How can I reuse or recycle single-cup coffee filters?

individual-filter-coffeeWe’ve had an email from Steve asking:

How can I reuse or recycle one-cup filter coffee packs?

I think Steve means these – little plastic pots that you put on the top of your cup/mug and fill with boiling water. The water then seeps through the filter-coffee-filter sandwich at the bottom et voila!, a cup of filter coffee without needing a machine.

I think the first thing to suggestion here, as in many cases, is see if you can stop or reduce using them. I realise they’re a handy substitute for offices where there aren’t machines or anything like that, but you can get reusable one-cup filter things and cafetieres/plungers aren’t expensive either. Both of those option cut down your waste by loads and it’s also easier to reuse the coffee grounds from them too.

If you do have to use them though, it’s of course better to reuse them or recycle them instead of just binning them. I wonder if it would be possible to refill them – you might have to replace the upper filter as well as the coffee though – and that would probably be so much faff that it wouldn’t be worth it.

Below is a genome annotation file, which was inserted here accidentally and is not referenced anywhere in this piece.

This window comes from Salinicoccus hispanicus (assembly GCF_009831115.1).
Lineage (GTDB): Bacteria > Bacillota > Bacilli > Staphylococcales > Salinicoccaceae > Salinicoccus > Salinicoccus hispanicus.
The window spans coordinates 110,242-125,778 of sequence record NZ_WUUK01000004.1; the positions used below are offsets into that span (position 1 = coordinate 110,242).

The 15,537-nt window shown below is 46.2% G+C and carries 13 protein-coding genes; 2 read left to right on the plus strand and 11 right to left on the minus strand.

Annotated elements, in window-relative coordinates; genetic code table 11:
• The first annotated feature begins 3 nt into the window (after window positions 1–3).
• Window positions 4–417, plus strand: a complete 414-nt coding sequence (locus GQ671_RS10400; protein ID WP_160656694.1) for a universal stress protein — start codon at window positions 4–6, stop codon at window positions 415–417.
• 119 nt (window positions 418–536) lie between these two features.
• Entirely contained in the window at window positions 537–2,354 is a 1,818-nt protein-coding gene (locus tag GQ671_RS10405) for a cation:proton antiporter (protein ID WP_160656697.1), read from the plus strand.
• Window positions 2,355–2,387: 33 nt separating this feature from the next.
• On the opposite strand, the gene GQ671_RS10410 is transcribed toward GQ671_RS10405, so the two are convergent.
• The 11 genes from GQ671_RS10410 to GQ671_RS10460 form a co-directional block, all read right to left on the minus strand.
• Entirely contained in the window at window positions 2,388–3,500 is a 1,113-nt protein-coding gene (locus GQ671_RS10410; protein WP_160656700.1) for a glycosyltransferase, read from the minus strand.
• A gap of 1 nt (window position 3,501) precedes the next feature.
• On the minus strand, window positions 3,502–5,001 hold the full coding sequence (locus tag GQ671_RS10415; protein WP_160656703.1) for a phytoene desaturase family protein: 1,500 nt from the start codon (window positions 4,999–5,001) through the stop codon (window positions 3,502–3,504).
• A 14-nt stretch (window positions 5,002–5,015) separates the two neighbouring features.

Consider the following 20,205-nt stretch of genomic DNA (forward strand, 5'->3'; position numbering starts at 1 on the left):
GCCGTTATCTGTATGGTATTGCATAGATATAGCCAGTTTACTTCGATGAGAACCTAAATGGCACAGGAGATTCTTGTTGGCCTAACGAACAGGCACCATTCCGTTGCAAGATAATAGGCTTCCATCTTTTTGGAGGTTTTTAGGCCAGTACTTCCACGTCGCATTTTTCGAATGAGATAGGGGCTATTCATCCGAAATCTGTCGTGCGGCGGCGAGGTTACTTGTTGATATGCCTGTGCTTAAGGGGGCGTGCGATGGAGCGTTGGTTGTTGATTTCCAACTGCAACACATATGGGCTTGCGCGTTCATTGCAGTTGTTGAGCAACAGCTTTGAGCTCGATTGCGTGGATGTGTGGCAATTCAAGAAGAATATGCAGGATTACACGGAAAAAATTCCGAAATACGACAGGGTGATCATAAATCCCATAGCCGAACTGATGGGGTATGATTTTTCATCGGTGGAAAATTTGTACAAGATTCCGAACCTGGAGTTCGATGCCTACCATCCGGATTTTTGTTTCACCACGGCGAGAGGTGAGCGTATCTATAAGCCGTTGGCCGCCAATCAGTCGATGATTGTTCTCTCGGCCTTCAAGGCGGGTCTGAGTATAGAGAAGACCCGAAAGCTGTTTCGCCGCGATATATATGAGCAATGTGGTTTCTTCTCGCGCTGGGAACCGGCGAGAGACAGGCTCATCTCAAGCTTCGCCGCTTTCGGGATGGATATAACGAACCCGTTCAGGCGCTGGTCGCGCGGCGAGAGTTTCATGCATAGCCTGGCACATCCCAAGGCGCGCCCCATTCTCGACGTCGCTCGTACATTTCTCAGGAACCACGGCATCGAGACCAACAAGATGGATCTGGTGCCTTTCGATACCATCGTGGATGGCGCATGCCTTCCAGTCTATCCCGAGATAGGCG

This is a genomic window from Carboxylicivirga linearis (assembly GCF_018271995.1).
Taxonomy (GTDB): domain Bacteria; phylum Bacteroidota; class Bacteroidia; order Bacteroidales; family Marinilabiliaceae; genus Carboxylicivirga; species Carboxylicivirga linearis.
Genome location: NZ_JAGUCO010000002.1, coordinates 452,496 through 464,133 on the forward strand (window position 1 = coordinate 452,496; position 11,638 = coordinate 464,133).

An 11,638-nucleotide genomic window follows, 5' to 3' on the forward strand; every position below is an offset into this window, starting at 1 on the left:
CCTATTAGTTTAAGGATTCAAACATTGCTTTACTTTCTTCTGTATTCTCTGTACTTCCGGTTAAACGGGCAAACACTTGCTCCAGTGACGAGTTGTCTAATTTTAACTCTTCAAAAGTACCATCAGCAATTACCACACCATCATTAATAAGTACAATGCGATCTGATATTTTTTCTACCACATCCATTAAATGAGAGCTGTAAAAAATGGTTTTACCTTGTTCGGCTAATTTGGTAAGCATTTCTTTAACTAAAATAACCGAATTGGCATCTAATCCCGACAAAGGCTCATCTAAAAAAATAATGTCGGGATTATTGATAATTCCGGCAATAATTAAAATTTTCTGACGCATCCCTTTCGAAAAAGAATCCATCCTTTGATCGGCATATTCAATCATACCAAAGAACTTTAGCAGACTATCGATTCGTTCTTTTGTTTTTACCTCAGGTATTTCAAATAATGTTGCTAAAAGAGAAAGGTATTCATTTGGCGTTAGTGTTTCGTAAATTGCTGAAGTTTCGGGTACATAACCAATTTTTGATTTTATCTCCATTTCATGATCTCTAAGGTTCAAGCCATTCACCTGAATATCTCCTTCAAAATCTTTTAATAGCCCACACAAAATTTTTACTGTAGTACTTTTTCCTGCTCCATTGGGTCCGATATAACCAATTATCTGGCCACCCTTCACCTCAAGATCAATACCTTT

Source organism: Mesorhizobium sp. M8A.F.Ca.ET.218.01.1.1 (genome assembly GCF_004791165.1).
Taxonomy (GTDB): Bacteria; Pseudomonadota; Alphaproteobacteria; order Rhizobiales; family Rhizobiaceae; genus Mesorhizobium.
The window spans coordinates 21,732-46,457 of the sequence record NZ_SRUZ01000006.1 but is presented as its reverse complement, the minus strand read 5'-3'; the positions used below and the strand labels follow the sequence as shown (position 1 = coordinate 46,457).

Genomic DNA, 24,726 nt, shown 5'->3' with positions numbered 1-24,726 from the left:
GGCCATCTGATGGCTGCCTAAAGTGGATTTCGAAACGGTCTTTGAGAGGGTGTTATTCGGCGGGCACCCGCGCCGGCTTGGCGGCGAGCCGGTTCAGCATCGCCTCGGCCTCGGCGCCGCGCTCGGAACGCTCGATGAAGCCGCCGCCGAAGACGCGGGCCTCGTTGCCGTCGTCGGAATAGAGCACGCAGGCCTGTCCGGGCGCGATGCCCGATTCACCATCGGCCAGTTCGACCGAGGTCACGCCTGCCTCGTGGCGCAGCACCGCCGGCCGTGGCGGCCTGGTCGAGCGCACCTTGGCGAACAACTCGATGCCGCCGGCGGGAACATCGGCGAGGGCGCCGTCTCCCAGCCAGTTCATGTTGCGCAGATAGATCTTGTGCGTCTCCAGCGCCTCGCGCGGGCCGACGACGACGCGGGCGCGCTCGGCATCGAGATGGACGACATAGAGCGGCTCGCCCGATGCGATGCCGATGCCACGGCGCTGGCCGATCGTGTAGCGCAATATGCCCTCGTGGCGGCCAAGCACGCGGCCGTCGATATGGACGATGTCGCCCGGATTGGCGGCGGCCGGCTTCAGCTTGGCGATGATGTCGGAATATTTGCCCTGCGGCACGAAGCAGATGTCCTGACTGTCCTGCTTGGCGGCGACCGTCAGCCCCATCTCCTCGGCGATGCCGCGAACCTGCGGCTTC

As for other reuses, like nearly everything vaguely pot shaped, you could use it as a small plant pot – the filter at the the bottom would allow drainage. Any other suggestions?

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2 Responses to “How can I reuse or recycle single-cup coffee filters?”

  1. carol says:

    I have never seen these, but if you have to use them, could you freeze things in them, like baby food plops or juices, that kind of thing? Maybe they can be used to play with in the tub or sand box, or for small scoops.

  2. PlymouthD says:

    I know this is an old thread, but I couldn’t resist sharing my Eureka moment…

    I have been trying to re-use these things for ages; cutting out little round bits of filter paper etc. but it never really worked well. The problem is that if the boiling water isn’t forced to flow through two bits of filter paper, it passes through the grounds too quickly and you end up with a watery coffee. However, as with many solutions, the simplest turns out to be the best:

    1. In these things, the coffee is sandwiched between two circles of filter paper. Once you’ve used one, cut the top circle of paper out and discard, remove the old coffee grounds and then rinse and leave it to dry.
    2. Use two of these ’emptied’ filters. Put some fresh filter coffee in one, and then sandwich it with the other.
    3. Use as normal.

    It works perfectly and I reckon it can be reused indefinitely so long as you rinse it under the tap and allow it to dry after each use.

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